COMMENTARY | Because trading for starting pitching is beginning to get a little repetitive for the Milwaukee Brewers -- although it seems to be the only way to ever bolster this rotation -- we'll take an approach general manager Doug Melvin typically doesn't explore, and rightfully so.
What are the best options inside the organization to help this abysmal starting five?
Let's be real here. There is certainly some trade bait on the current roster, but it's May and Milwaukee is several games below .500, so those discussions can wait for another day. And while the farm system is rather depleted from past trades, there are some bright spots in terms of pitching.
You just have to look a little harder.
Some options are on the disabled list, some are on the current big league roster and some are merely prospects, but the waiting game is getting a little old for this club. Something's got to change, and maybe one (or more) of the following hurlers could be the shot in the arm -- pun absolutely intended -- that the Brewers are looking for.
Mike Fiers (1-2, 5.93 ERA)
Making his first start since April 6 when he allowed six earned runs in five innings against the Arizona Diamondbacks, Fiers will fill in for Kyle Lohse (elbow) on May 25. He has put together 4 1/3 scoreless innings to lower his ERA by nearly three runs, but Fiers still sports the worst FIP (6.77) on the club.
Chris Narveson (Disabled List)
The current rotation features no left-handed arms, and manager Ron Roenicke is considering inserting Narveson into the rotation upon his return from the DL. That could be sometime in early June, as Narveson is set to embark on a rehab stint on May 27. Injuries have troubled him over the past few seasons, but Narveson served as a formidable No. 5 starter in 2011, which would make him something like a No. 3 on this year's team.
Tom Gorzelanny (1-0, 2.30 ERA)
Since Gorzelanny landed on the DL with shoulder irritation, the bullpen has flourished. It's not as if he was pitching poorly before the injury, but some late-inning roles have become more defined in his absence. Realistically, Gorzelanny will return to the bullpen seeing how he hasn't started a game since 2011, but if the Brewers needed to stretch him out -- hey, things are getting rather desperate here -- he would likely oblige.
Mark Rogers (Disabled List)
Rogers has been on the DL since the start of the season and suffered a bit of a setback earlier in May when he was pulled from a rehab start at Double-A Huntsville. It's been a few weeks since this occurred and we haven't received an update on Rogers' status, which isn't good. Maybe he works his way back to the parent club eventually, but it's also a possibility that the Brewers shut Rogers down.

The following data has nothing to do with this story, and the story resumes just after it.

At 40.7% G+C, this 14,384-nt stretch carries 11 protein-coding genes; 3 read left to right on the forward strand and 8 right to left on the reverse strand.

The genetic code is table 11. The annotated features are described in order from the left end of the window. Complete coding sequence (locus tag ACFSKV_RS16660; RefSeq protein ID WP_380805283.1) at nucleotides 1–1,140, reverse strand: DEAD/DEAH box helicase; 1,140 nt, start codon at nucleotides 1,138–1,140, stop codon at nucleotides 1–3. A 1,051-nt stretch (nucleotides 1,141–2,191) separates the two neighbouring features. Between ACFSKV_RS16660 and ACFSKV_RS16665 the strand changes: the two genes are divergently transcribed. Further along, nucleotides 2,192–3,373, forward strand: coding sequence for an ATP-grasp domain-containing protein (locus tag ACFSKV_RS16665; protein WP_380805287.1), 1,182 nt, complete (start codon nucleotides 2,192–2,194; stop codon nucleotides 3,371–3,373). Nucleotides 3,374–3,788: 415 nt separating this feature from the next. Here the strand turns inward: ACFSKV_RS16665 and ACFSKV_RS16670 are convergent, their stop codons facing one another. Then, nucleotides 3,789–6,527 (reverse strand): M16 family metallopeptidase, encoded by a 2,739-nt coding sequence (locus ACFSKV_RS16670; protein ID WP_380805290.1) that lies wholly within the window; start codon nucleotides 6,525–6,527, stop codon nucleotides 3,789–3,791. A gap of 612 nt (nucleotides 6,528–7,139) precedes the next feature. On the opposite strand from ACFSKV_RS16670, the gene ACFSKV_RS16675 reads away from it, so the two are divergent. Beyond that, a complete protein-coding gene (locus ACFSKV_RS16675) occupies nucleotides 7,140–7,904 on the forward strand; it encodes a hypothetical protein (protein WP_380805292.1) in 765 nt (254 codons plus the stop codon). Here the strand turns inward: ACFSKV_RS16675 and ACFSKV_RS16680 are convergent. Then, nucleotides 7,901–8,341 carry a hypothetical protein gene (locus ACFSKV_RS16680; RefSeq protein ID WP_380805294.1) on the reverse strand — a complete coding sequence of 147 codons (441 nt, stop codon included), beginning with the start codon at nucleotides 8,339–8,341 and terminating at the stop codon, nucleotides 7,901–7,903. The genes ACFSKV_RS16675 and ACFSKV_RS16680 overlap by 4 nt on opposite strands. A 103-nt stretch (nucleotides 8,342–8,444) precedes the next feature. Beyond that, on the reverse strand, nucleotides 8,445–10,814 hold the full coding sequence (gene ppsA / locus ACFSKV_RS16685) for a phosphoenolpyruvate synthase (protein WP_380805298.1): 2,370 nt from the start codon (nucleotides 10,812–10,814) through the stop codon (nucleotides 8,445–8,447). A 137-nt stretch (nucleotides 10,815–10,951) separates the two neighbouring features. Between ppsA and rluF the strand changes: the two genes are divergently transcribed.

Jimmy Nelson (5-3, 2.98 ERA with Double-A Huntsville)
You may have noticed we completely bypassed Triple-A Nashville on our way to Jimmy Nelson at Double-A Huntsville. There's a reason for that -- no starting pitcher on the Sounds has an ERA below 4.33 through May 23.
This leads us to the 23-year-old Nelson, a 6'6" righty and top five prospect who throws mid-90s heat. He's been in Milwaukee's system since 2010 and currently sports an impressive 4.58 K/BB ratio, meaning Nelson has excellent control. Is it realistic to think he could make a jump to the Majors this season? Before September, no, but Nelson gives the Brewers some hope down the road.
Ariel Pena (3-3, 2.95 ERA with Double-A Huntsville)
Coming over in the Zack Greinke deal last summer, Pena isn't quite as polished as Nelson, but has been just as impressive this season nonetheless. He and fellow Greinke trade member Johnny Hellweg (2-4, 4.33 ERA with Nashville) have been two of the better starters down on the farm, but that isn't saying much. The 24-year-old right hander still needs some seasoning if he ever wants to crack the big league starting rotation, but it's not like he could do much worse than Wily Peralta or Hiram Burgos.
Dave Radcliffe is a resident of a little known Milwaukee suburb who is a strict follower of Wisconsin sports. He has contributed to JSOnline, as a featured columnist on other sites and publications, and been a guest on multiple sports talk radio shows.
You can follow Dave on Twitter @DaveRadcliffe_ .
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